Meanwhile, it took until the final hole of the final tournament of 2017 for Aphibarnrat to secure a return to the Masters. The Thai entered the week ranked No. 56 in the world, with the top 50 in the year-end world rankings earning invites to Augusta National. Needing an eagle on the 72nd hole, Aphibarnrat got just that to snag solo fifth place.

It means that he is projected to end the year ranked No. 49, while Japan's Yusaku Miyazato - who started the week ranked No. 58 and finished alone in fourth - is projected to finish No. 50. Aphibarnrat finished T-15 in his Masters debut in 2016, while Miyazato will make his first appearance in the spring.

The results in Indonesia mean that American Peter Uihlein and South Africa's Dylan Frittelli are projected to barely miss the year-end, top-50 cutoff. Their options for Masters qualification will include winning a full-point PGA Tour event in early 2018 or cracking the top 50 by the final March 25 cutoff.

Cabreras take 1-shot lead in Father/Son

By Associated PressDecember 16, 2017, 11:23 pm

ORLANDO, Fla. - Two-time major champion Angel Cabrera and Angel Cabrera Jr. birdied their last three holes for a 13-under 59 to take a one-shot lead Saturday in the PNC Father-Son Challenge.

Cabrera, a Masters and U.S. Open champion, is making his debut in this popular 36-hole scramble. His son said he practiced hard for 10 days. What helped put him at ease was watching his father make so many putts.

''We combined very well,'' Cabrera said. ''When I hit a bad shot, he hit a good one. That's the key.''

They had a one-shot lead over Mark O'Meara and Shaun O'Meara, who are playing for the first time. That included a birdie on the last hole, which O'Meara attributed to the strength of his son.

''My little man hit it 58 yards by me on the 18th,'' said O'Meara, the Masters and British Open champion in 1998. ''It's a little easier coming in with a 6-iron.''

Defending champions David Duval and Nick Karavites rallied over the back nine at the Ritz-Carlton Golf Club for a 61. They are trying to become the first father-son team to repeat as winners since Bernhard and Stefan Langer in 2006. Larry Nelson won two years in a row in 2007 and 2008, but with different sons.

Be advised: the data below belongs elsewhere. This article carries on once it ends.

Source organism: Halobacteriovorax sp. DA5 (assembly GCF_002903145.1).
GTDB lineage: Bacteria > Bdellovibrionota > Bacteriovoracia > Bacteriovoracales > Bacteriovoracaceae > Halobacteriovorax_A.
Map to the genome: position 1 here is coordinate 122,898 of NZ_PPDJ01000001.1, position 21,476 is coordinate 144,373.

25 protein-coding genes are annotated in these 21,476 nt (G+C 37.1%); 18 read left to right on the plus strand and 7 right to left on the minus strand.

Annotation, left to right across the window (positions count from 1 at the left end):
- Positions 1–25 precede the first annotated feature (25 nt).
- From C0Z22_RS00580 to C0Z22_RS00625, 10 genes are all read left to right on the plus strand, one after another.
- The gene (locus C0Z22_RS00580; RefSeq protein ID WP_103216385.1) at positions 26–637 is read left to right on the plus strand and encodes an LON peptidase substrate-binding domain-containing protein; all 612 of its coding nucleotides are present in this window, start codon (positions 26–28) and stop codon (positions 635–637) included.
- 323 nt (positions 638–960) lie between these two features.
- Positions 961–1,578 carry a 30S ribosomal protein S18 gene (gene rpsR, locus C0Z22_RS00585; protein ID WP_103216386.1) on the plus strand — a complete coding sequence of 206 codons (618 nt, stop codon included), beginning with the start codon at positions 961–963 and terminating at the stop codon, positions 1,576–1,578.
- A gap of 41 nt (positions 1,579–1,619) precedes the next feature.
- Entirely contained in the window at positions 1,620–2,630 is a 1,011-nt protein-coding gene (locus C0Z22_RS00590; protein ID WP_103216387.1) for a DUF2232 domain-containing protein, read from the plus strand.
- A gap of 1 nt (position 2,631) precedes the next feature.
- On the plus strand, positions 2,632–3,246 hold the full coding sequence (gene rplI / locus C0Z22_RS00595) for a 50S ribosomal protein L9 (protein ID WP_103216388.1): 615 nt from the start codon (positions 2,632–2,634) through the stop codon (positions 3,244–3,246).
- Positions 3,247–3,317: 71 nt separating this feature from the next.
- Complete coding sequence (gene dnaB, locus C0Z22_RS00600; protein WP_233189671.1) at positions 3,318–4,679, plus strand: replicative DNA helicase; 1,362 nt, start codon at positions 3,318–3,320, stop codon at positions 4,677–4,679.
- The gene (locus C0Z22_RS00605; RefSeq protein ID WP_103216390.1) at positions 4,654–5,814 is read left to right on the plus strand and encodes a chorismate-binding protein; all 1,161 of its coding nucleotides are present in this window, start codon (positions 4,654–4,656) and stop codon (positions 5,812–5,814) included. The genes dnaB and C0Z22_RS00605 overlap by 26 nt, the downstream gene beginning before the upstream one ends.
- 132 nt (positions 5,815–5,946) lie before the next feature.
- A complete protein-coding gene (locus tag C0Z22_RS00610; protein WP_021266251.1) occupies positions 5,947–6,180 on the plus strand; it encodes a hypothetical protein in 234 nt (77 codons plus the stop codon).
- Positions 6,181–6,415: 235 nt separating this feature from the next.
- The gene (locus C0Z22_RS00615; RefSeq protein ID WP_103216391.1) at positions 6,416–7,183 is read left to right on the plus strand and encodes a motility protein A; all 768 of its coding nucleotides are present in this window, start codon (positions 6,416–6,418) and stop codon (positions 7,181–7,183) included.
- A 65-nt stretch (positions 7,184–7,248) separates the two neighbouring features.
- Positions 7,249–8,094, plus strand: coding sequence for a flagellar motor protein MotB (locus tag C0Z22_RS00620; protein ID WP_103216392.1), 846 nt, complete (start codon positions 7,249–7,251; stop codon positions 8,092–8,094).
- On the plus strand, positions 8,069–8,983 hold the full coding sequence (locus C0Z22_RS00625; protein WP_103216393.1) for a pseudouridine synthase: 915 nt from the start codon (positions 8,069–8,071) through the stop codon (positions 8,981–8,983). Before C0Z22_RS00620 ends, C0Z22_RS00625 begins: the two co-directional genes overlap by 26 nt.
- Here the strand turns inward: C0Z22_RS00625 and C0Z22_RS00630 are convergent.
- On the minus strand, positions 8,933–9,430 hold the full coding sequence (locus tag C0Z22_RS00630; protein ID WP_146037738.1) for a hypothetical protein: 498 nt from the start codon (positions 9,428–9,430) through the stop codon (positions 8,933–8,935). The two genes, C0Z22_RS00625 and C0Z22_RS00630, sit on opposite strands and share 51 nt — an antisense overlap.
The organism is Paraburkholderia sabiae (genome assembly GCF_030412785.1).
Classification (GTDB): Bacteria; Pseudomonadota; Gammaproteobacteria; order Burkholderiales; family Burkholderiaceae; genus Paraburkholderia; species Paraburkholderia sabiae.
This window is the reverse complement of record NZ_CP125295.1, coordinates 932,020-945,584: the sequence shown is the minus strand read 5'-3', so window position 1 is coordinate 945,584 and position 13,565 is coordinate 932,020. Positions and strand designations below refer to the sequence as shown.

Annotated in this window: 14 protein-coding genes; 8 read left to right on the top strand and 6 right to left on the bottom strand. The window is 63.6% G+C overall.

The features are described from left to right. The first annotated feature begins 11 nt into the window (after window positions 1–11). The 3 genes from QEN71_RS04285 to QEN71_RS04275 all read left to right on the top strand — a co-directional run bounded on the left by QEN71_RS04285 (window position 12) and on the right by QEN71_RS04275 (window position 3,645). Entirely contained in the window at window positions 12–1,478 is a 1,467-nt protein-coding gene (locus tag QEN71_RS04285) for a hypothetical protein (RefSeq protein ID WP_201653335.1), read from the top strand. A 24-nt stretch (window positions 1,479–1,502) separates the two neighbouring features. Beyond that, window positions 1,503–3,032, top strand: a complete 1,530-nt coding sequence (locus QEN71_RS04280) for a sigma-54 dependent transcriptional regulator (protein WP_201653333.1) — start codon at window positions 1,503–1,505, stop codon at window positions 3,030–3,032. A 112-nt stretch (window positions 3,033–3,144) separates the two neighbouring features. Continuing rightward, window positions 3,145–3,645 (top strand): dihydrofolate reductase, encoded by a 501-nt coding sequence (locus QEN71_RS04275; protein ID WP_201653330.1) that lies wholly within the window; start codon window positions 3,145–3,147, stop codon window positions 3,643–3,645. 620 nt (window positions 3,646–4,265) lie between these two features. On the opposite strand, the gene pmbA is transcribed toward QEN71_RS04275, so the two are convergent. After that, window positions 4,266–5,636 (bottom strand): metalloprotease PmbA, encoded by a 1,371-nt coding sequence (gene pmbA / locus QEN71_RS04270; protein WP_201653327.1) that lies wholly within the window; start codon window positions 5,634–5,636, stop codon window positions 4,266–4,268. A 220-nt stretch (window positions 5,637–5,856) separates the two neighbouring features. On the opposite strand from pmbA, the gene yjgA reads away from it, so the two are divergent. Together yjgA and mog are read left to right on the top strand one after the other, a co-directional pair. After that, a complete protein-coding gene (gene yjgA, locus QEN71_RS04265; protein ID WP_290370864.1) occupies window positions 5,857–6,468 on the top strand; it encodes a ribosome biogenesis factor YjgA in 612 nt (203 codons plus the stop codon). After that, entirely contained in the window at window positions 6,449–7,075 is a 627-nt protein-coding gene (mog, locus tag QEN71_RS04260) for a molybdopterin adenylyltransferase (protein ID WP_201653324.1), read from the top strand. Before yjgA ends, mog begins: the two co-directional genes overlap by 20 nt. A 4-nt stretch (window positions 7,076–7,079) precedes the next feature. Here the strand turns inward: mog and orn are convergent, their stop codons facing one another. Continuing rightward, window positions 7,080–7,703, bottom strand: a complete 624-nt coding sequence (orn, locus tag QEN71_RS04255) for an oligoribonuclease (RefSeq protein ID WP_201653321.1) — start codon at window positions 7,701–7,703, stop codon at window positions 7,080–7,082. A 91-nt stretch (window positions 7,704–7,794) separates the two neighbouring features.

''I'd imagine we have to break 60 tomorrow to have a chance to win, but hey, stranger things have happened,'' Duval said. ''I've even done it myself.''

Duval shot 59 at the Bob Hope Classic to win in 1999 on his way to reaching No. 1 in the world that year.

Duval and his stepson were tied with Bernhard Langer and 17-year-old Jason Langer, who made two eagles on the last five holes. This Langer tandem won in 2014.

Jack Nicklaus, playing with grandson G.T., opened with a 68.

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Woods' 2018 schedule coming into focus ... or is it?

By Golf Channel DigitalDecember 16, 2017, 5:46 pm

Two weeks after his successful return to competition at the Hero World Challenge, Tiger Woods’ 2018 schedule may be coming into focus.

Golfweek reported on Saturday that Woods hopes to play the Genesis Open in February according to an unidentified source with “direct knowledge of the situation.”

Woods’ agent Mark Steinberg declined to confirm the 14-time major champion would play the event and told that Woods – who underwent fusion surgery to his lower back in April – is still formulating his ’18 schedule.

Woods’ foundation is the host organization for the Genesis Open and the event supports the Tiger Woods Learning Center in Anaheim, Calif.

The Genesis Open would be Woods’ first start on the PGA Tour since he missed the cut last January at the Farmers Insurance Open.